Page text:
If you have too many passwords to remember or are just sick of typing them in all the time, a password manager may be the way to go. While there’s some concern about security in cloud-based managers where people may feel they are trading security for accessibility, there are even locally-encrypted methods you can use.
Here, we’ll highlight ten excellent password managers that will provide you with the peace of mind that your device always remembers your password, and you won’t even have to type it in.
LastPass is pretty much the premiere cloud password management utility. Now that they’ve been bought out by LogMeIn, there is some concern that they will mismanage it into the ground, but those people are pretty paranoid. Odds are it won’t be any different under new ownership. Your data is kept secure with strong encryption, and there is two-factor authentication login support via Google Authenticator for those who worry. Premium includes mobile support.
Price: Free or $12.00/year for premium
Dashlane gives LastPass a run for its money. The interface is sleek and modern, and it will automatically assess the vulnerability of your passwords. If your passwords aren’t up to par, you’ll be notified right away and given the option to replace with a randomly generated password. It will also import passwords saved in your browser automatically.
Price: Free or $19.99 per year for premium
KeePass is an open source option to save your passwords. It’s especially ideal for those who don’t necessarily like saving passwords in the cloud. In KeePass, everything is kept and encrypted locally. Unfortunately, that means no syncing between devices. But some would trade functionality for security. For those who want to use this option but still want cloud functionality, you can use a cloud storage solution like Dropbox to sync your databases across devices.
1Password is another one of the more well-known password managers. It also has a digital wallet functionality that can be used to manage data for online payments. It also is a locally storing password manager like KeePass, but it has support for database sharing via Dropbox and iCloud among others.
Price: Free or premium for a one-time fee of $50
Norton Identity Safe
Norton Identity Safe was developed by the antivirus gurus of the same name. It has the capability to save website passwords entered and a lot of the same stuff as the competition. It also has anti-phishing features, flagging sites that may be malicious. One downside to this one is no two-factor authentication for logging in. There’s also no more Mac support.
1U Password Manager
1U is designed for mobile devices and works on Android and iOS with possible syncing between the platforms. It also supports PC though. Logging in has multitudes of security options, including biometrics like advanced facial recognition. It’s a reliable option. The only thing that’s perhaps slightly lacking is a lack of password security analysis for current passwords.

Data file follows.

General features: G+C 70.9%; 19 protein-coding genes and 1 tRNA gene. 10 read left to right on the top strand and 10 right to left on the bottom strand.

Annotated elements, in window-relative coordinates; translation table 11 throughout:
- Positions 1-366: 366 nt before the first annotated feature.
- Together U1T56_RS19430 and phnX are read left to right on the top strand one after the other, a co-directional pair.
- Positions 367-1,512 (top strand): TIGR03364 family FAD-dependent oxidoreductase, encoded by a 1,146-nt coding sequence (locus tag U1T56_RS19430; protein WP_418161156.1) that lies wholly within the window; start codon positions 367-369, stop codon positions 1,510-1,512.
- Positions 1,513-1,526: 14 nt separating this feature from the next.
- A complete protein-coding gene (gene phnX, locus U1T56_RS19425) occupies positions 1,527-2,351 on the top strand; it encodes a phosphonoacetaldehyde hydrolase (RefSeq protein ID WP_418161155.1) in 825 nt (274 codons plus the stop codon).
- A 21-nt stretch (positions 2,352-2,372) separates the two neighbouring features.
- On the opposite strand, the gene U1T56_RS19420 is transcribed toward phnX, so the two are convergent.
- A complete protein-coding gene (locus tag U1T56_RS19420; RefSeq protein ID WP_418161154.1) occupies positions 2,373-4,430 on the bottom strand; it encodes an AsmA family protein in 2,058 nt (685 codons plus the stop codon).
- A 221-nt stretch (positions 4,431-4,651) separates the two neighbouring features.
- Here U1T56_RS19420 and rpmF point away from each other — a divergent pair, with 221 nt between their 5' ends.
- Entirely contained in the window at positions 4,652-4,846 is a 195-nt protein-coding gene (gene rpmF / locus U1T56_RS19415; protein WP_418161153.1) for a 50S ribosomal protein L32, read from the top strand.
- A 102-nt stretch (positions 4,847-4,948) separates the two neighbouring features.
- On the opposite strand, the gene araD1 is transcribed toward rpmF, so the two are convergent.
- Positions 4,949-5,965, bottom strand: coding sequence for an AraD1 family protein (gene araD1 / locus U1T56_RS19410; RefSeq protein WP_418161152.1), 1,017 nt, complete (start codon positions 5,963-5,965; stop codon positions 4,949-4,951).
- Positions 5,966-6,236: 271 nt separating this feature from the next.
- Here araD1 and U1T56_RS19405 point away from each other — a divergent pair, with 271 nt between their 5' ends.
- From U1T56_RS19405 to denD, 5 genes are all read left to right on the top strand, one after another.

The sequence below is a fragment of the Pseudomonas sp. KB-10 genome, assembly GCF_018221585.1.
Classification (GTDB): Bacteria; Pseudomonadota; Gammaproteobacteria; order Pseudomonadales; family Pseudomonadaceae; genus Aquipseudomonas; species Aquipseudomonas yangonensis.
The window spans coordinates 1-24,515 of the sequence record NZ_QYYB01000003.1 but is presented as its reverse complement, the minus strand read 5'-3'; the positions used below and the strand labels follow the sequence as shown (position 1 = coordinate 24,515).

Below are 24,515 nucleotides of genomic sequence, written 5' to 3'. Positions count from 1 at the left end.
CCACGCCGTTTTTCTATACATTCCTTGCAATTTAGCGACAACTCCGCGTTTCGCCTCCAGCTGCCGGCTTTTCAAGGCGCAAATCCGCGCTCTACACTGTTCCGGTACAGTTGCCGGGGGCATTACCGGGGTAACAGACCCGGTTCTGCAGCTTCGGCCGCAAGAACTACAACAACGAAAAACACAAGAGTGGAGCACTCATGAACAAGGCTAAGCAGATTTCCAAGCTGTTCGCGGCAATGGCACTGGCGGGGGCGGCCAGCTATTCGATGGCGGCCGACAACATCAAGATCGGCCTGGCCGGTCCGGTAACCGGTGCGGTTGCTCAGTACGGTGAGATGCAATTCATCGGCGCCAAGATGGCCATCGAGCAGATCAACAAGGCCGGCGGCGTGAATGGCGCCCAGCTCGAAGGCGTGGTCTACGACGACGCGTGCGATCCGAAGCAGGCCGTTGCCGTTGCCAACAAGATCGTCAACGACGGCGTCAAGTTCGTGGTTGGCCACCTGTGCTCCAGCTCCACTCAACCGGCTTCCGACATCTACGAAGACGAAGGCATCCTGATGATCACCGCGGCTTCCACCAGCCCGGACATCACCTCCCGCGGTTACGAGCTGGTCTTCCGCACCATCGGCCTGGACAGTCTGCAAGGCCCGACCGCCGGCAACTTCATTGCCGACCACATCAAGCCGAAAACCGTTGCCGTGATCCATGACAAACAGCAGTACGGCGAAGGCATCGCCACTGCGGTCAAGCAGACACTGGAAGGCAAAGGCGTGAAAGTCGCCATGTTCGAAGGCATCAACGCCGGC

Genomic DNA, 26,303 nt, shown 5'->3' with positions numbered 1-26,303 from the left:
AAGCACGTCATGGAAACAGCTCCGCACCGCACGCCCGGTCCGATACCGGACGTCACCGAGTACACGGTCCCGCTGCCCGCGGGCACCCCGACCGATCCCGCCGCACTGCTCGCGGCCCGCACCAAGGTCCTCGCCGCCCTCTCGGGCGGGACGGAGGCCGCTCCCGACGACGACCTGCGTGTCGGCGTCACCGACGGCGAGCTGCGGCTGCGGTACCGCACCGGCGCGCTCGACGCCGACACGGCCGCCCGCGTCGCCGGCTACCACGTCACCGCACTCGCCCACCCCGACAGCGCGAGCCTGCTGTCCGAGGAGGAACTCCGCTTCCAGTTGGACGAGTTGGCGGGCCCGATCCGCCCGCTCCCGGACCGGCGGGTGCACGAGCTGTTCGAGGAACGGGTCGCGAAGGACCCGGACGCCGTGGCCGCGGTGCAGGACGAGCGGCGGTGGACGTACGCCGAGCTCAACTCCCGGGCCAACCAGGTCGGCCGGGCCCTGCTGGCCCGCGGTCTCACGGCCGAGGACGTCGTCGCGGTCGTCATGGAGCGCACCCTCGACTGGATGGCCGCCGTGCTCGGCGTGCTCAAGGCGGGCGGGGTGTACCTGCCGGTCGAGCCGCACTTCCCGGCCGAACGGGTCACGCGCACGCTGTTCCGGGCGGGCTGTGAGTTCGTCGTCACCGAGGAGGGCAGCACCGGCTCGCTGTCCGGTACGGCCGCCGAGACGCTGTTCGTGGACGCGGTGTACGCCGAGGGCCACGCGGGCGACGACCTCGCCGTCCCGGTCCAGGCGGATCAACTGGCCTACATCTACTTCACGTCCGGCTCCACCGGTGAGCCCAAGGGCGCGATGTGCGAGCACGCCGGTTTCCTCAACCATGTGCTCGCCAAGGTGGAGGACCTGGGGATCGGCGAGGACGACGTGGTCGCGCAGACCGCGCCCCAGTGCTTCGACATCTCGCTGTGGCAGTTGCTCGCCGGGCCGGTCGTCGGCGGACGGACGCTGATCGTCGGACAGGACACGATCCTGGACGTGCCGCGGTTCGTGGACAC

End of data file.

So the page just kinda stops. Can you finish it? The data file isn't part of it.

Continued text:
WWPass BlackBook and Personal Secure Storage
WWPass is interesting because of its security. It has mandatory two-factor authentication, which you should be using anyway for your password data. Your data is also split across multiple servers to improve safety. It would have been nice to see form filling in terms of name, address, and such, but these days Chrome takes care of all of that for you anyway.
Price: Free or $69 for local management
Keeper Password Manager and Digital Vault
Keeper syncs across many devices. It’s free for single devices, but you have to pay to get multiple. They also offer plans for secure online cloud storage as well if you’re looking for a secure alternative to Dropbox or Google Drive or whatever you’re using. It requires a little more work on your part to use than some of the alternatives, requiring you to click a lock icon in username and password fields to trigger password saving.
Price: $29.99/year or Free for a single device.
RoboForm has been managing passwords since 1999, and a lot of those people are probably still using it. It’s portable and can be run off a flash drive or other removable media. There’s also plugins for just about every browser out there. You’ll likely end up having to dish out for premium with this one, though, since only 10 logins are covered under the free version.
Price: Free for 10 logins only or $20/year for premium
OneID is an interesting take on password management. It has no master login password like all the others. OneID uses device-based security only. Think of the type of security you use for two-factor authentication. That’s what it supports. This one is super easy to use and of course has mobile support, since mobile devices are what it uses for authentication.
It is another online password manager to manage your social accounts. Log in to Zoho Vault and it will keep all your passwords secure and strong. It offers a number of options like Password keeper, Auto Logon, Flexible options, Quick search feature, Password generator, and a few more.
Hope one of these helped you with your password management needs. Let us know in the comments below.